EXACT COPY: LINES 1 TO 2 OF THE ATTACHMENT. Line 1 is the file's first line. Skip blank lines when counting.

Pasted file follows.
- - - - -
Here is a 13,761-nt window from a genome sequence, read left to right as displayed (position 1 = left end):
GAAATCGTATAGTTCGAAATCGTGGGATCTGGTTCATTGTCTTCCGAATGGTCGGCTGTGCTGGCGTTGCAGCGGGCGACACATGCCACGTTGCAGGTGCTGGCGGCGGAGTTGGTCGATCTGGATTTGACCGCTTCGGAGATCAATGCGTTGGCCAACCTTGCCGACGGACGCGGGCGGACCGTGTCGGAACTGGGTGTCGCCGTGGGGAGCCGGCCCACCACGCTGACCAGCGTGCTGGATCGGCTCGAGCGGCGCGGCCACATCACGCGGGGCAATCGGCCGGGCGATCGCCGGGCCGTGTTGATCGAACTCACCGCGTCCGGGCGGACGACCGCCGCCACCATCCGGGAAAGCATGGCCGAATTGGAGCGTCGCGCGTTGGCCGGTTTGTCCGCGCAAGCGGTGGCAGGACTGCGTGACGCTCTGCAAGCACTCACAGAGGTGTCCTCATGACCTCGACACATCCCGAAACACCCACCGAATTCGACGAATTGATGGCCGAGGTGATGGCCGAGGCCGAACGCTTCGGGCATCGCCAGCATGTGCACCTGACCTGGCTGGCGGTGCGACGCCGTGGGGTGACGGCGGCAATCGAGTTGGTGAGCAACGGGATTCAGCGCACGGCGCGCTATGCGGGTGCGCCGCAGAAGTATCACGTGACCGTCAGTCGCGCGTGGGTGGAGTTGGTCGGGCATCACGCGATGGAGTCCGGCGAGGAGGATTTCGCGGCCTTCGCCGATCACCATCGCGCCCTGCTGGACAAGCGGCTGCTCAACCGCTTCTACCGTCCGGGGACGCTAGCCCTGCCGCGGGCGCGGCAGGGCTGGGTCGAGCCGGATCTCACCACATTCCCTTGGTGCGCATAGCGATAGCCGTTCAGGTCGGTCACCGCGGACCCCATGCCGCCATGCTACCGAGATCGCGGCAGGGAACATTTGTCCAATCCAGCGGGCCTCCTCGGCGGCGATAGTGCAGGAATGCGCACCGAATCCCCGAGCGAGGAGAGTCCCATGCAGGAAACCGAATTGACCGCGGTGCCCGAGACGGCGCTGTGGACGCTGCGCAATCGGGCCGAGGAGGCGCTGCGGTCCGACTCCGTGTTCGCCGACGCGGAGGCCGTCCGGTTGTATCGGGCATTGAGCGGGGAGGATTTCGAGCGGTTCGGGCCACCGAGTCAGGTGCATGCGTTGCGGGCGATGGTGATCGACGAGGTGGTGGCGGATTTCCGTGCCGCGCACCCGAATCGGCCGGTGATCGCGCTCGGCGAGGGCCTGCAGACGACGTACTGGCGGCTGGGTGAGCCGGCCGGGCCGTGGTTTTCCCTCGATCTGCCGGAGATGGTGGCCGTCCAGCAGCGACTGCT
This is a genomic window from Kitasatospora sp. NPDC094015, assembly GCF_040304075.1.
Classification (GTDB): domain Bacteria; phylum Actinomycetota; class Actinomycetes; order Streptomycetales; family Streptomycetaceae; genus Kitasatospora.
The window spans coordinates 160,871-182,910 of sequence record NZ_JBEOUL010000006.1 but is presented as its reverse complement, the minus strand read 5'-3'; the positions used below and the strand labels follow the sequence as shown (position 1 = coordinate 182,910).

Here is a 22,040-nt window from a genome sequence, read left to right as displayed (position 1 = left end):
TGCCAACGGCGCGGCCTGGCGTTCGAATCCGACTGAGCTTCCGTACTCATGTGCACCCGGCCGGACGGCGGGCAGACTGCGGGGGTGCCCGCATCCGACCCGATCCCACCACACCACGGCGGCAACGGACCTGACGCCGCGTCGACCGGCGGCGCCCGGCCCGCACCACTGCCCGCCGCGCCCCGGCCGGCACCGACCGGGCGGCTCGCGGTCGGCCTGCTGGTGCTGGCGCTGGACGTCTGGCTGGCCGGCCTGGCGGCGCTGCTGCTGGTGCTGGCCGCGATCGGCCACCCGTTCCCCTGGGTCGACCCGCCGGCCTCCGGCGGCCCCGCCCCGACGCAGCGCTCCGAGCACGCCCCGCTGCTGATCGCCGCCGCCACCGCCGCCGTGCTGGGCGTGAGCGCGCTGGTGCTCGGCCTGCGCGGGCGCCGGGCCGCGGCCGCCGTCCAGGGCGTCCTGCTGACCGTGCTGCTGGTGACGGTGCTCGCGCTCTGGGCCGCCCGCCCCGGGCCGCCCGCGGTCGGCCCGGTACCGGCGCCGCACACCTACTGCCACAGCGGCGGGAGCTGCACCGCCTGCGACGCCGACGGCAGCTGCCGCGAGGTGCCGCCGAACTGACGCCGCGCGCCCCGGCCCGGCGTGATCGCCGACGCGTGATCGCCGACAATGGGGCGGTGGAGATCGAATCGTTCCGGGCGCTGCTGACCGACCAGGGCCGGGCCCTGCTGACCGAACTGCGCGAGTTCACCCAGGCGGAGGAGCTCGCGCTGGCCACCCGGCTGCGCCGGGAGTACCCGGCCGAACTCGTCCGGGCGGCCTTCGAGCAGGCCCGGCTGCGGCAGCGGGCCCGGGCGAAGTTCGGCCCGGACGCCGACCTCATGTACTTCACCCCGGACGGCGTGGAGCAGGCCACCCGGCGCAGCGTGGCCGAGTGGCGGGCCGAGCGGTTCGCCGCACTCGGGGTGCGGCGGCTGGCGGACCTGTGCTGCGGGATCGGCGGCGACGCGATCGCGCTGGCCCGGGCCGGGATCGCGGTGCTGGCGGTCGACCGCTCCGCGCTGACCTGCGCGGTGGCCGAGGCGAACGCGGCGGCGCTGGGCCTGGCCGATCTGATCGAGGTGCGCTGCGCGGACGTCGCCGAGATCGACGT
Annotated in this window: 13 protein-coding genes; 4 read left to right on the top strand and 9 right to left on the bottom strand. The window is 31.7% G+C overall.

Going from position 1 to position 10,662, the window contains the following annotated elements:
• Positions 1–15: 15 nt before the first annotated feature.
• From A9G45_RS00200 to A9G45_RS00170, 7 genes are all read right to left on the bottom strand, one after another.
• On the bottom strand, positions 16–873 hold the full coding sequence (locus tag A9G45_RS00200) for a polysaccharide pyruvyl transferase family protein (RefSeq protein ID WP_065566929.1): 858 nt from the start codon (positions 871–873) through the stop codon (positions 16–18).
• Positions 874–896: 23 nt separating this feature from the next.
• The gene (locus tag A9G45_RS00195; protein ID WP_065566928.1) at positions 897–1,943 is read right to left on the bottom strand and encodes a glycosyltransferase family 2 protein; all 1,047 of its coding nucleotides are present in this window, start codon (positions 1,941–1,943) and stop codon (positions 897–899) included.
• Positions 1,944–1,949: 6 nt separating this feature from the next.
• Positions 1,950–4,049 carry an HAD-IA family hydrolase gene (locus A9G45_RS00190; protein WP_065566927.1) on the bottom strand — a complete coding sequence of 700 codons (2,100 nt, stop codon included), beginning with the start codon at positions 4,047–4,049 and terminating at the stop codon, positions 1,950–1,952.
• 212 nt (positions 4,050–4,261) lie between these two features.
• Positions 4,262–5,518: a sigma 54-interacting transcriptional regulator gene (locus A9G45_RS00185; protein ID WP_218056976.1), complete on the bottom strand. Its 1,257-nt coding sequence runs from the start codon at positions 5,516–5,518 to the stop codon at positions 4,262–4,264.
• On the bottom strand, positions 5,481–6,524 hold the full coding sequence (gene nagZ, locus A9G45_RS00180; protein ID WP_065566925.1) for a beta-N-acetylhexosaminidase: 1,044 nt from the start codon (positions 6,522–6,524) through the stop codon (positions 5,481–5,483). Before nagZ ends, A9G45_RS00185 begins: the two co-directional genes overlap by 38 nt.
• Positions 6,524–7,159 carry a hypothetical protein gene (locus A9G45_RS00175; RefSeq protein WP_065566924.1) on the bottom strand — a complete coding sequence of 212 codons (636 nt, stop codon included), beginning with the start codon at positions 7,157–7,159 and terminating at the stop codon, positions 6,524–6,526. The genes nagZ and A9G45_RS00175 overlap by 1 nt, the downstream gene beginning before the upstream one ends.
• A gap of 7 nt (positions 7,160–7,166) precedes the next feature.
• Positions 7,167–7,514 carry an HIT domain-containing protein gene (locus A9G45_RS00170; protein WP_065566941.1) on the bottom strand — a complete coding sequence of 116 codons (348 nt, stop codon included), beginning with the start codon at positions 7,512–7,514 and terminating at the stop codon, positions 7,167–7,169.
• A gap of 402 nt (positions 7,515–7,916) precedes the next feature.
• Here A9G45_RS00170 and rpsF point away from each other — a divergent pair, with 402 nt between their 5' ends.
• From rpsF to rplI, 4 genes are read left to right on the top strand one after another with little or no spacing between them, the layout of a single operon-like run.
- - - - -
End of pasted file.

Here is a 13,761-nt window from a genome sequence, read left to right as displayed (position 1 = left end):
GAAATCGTATAGTTCGAAATCGTGGGATCTGGTTCATTGTCTTCCGAATGGTCGGCTGTGCTGGCGTTGCAGCGGGCGACACATGCCACGTTGCAGGTGCTGGCGGCGGAGTTGGTCGATCTGGATTTGACCGCTTCGGAGATCAATGCGTTGGCCAACCTTGCCGACGGACGCGGGCGGACCGTGTCGGAACTGGGTGTCGCCGTGGGGAGCCGGCCCACCACGCTGACCAGCGTGCTGGATCGGCTCGAGCGGCGCGGCCACATCACGCGGGGCAATCGGCCGGGCGATCGCCGGGCCGTGTTGATCGAACTCACCGCGTCCGGGCGGACGACCGCCGCCACCATCCGGGAAAGCATGGCCGAATTGGAGCGTCGCGCGTTGGCCGGTTTGTCCGCGCAAGCGGTGGCAGGACTGCGTGACGCTCTGCAAGCACTCACAGAGGTGTCCTCATGACCTCGACACATCCCGAAACACCCACCGAATTCGACGAATTGATGGCCGAGGTGATGGCCGAGGCCGAACGCTTCGGGCATCGCCAGCATGTGCACCTGACCTGGCTGGCGGTGCGACGCCGTGGGGTGACGGCGGCAATCGAGTTGGTGAGCAACGGGATTCAGCGCACGGCGCGCTATGCGGGTGCGCCGCAGAAGTATCACGTGACCGTCAGTCGCGCGTGGGTGGAGTTGGTCGGGCATCACGCGATGGAGTCCGGCGAGGAGGATTTCGCGGCCTTCGCCGATCACCATCGCGCCCTGCTGGACAAGCGGCTGCTCAACCGCTTCTACCGTCCGGGGACGCTAGCCCTGCCGCGGGCGCGGCAGGGCTGGGTCGAGCCGGATCTCACCACATTCCCTTGGTGCGCATAGCGATAGCCGTTCAGGTCGGTCACCGCGGACCCCATGCCGCCATGCTACCGAGATCGCGGCAGGGAACATTTGTCCAATCCAGCGGGCCTCCTCGGCGGCGATAGTGCAGGAATGCGCACCGAATCCCCGAGCGAGGAGAGTCCCATGCAGGAAACCGAATTGACCGCGGTGCCCGAGACGGCGCTGTGGACGCTGCGCAATCGGGCCGAGGAGGCGCTGCGGTCCGACTCCGTGTTCGCCGACGCGGAGGCCGTCCGGTTGTATCGGGCATTGAGCGGGGAGGATTTCGAGCGGTTCGGGCCACCGAGTCAGGTGCATGCGTTGCGGGCGATGGTGATCGACGAGGTGGTGGCGGATTTCCGTGCCGCGCACCCGAATCGGCCGGTGATCGCGCTCGGCGAGGGCCTGCAGACGACGTACTGGCGGCTGGGTGAGCCGGCCGGGCCGTGGTTTTCCCTCGATCTGCCGGAGATGGTGGCCGTCCAGCAGCGACTGCT